Missing Surrey woman last seen May 9

Police are asking for help locating Gemina Mitchell

Musicians perform at Surrey’s Brownsville Bar Park on Saturday, June 19. (submitted photo)
Surrey-area musicians plug in for Saturday-afternoon jams at riverside park

‘We have done this for a month now every weekend, and it draws a socially distanced and safe crowds’

Earl Marriott Mariners football coach Michael Mackay-Dunn (centre, wearing white hat) is retiring from teaching and coaching. (EMS Football photo)
Longtime Earl Marriott Secondary teacher, football coach retires

Michael Mackay-Dunn hangs up coaching whistle after 22 years

William Henry Rawlison was last seen on Sunday, June 20, 2021. (Contributed photo)
Police looking for missing White Rock senior

William Rawlison, last seen on June 20, may be driving to Kamloops

Natalie Brown and Colten Wilke star in the feature film Thunderbird, co-produced by South Surrey-raised Michael Morrison and released this month in Canada, the U.S and the U.K. (Contributed photo)
South Surrey-raised producer helps bring ‘Thunderbird’ to the screen

Michael Morrison guides B.C.-shot thriller with First Nations connection

The border crossing into the United States is seen during the COVID-19 pandemic in Lacolle, Que. on February 12, 2021. THE CANADIAN PRESS/Paul Chiasson
VIDEO: Border quarantine to soon lift for fully vaccinated Canadians

Eligible travellers must still take multiple COVID-19 tests

Val Litwin is the latest candidate to declare his bid for the B.C. Liberal leadership. (Litwin campaign video)
Political newcomer joins contest for B.C. Liberal leadership

Val Litwin a former B.C. Chamber of Commerce CEO

Golden Ears Mountains, captured in May 2021. (Black Press Media files)
2nd year of day passes required for entry into 5 provincial parks launches in B.C.

Pilot program seeks to protect the environment by addressing visitor surges amid the COVID-19 pandemic

Lincoln Mckoen. (YouTube)
Anglican bishop of the central Interior resigns over sexual misconduct allegations

Lincoln Mckoen was elected as a bishop of the Territory of the People region last year

Cannabis bought in British Columbia (Ashley Wadhwani/Black Press Media)
Is it time to start thinking about greener ways to package cannabis?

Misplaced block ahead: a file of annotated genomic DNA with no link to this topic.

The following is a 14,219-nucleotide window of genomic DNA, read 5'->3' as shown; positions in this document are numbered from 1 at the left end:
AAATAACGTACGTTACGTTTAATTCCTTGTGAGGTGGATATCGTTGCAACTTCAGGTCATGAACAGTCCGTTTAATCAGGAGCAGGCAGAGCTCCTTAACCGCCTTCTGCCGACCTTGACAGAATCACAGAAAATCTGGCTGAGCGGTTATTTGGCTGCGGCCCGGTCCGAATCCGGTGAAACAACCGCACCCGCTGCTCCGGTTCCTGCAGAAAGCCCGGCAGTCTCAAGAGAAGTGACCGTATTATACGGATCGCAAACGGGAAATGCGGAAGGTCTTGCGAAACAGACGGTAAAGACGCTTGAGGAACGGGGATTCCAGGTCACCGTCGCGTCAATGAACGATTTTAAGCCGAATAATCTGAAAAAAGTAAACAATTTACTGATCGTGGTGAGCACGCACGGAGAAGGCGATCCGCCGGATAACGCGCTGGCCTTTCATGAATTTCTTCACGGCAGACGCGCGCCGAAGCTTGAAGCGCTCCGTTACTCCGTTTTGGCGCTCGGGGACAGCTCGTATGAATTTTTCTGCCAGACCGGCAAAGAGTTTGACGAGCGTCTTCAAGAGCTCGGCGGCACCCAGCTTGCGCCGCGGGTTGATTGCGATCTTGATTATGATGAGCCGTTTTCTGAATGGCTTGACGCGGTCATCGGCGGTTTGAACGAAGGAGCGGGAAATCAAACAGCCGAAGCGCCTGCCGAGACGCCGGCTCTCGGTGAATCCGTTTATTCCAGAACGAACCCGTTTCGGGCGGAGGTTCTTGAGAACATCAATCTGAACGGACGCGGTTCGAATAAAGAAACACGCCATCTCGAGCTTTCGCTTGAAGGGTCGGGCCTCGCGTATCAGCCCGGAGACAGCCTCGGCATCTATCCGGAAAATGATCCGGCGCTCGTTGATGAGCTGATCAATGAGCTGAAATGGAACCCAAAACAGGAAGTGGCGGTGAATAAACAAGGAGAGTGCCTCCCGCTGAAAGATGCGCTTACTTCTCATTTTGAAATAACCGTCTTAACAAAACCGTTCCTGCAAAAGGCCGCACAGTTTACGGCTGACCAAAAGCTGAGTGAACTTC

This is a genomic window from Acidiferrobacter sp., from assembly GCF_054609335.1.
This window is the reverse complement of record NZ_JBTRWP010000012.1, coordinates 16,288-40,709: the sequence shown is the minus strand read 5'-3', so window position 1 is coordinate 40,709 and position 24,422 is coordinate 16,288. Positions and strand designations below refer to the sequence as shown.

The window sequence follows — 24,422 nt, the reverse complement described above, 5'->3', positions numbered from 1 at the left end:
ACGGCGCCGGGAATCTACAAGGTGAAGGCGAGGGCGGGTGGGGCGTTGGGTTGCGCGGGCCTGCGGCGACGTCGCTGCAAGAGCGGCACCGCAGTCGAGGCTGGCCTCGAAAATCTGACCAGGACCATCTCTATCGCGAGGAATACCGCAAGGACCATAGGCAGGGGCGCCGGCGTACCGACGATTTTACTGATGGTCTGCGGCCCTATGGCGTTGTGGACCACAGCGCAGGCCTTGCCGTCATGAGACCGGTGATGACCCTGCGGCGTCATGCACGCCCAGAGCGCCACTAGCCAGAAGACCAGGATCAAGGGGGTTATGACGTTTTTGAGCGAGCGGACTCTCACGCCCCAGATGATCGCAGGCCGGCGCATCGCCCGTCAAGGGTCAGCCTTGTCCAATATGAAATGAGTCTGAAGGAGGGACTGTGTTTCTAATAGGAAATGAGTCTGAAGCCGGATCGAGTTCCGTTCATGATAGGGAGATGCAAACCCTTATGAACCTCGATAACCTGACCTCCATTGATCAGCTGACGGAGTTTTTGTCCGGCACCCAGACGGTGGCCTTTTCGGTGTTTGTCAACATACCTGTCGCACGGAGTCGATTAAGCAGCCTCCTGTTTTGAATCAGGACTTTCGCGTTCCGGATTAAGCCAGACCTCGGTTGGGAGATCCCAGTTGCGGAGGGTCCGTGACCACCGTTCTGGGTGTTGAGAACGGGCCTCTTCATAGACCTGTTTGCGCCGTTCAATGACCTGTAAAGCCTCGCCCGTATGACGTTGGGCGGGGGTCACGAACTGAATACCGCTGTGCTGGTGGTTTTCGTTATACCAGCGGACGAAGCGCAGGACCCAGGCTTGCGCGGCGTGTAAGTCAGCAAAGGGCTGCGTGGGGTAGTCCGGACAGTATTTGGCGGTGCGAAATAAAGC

Packaging suppliers are still figuring eco-friendly and affordable packaging options that fit the mandates of Cannabis Regulations

The former Kamloops Indian Residential School on the Tk’emlups te Secwépemc reserve. (Allen Douglas/Kamloops This Week)
Tk’emlups preparing for archaeological work at B.C. residential school site where remains found

The 215 graves are, to the band’s knowledge, undocumented deaths for which it is still collecting records

Fans watch the warm-up before Game 6 between the Toronto Maple Leafs and the Montreal Canadiens in NHL playoff hockey action Saturday, May 29, 2021 in Montreal. Quebec’s easing of COVID-19 restrictions will allow 2,500 fans to attend the game for the first time in fourteen months. THE CANADIAN PRESS/Ryan Remiorz
Two-thirds of Canadians say governments shouldn’t lift all COVID-19 restrictions

Poll reports Canadians who gained pandemic weight say they have gained 16 pounds on average

Paul Bernardo is shown in this courtroom sketch during Ontario court proceedings via video link in Napanee, Ont., on October 5, 2018. Teen killer and serial rapist Paul Bernardo is set for a parole hearing today. The designated dangerous offender, has been eligible for full parole for more than three years. Bernardo’s horrific crimes in the 1980s and early 1990s include for kidnapping, torturing and killing Kristen French and Leslie Mahaffy near St. Catharines, Ont. THE CANADIAN PRESS/Greg Banning
Killer rapist Paul Bernardo faces parole hearing today; victim families opposed

Designated dangerous offender has been eligible for full parole for more than three years.

People look over the damage after a tornado touched down in Mascouche, Que., north of Montreal, Monday, June 21, 2021. Dozens of homes were damaged and one death has been confirmed. THE CANADIAN PRESS/Ryan Remiorz
One dead and extensive damage as tornado hits Mascouche, Que., north of Montreal

Damage reported in several parts of the city, and emergency teams dispatched to sectors hardest hit

Most Read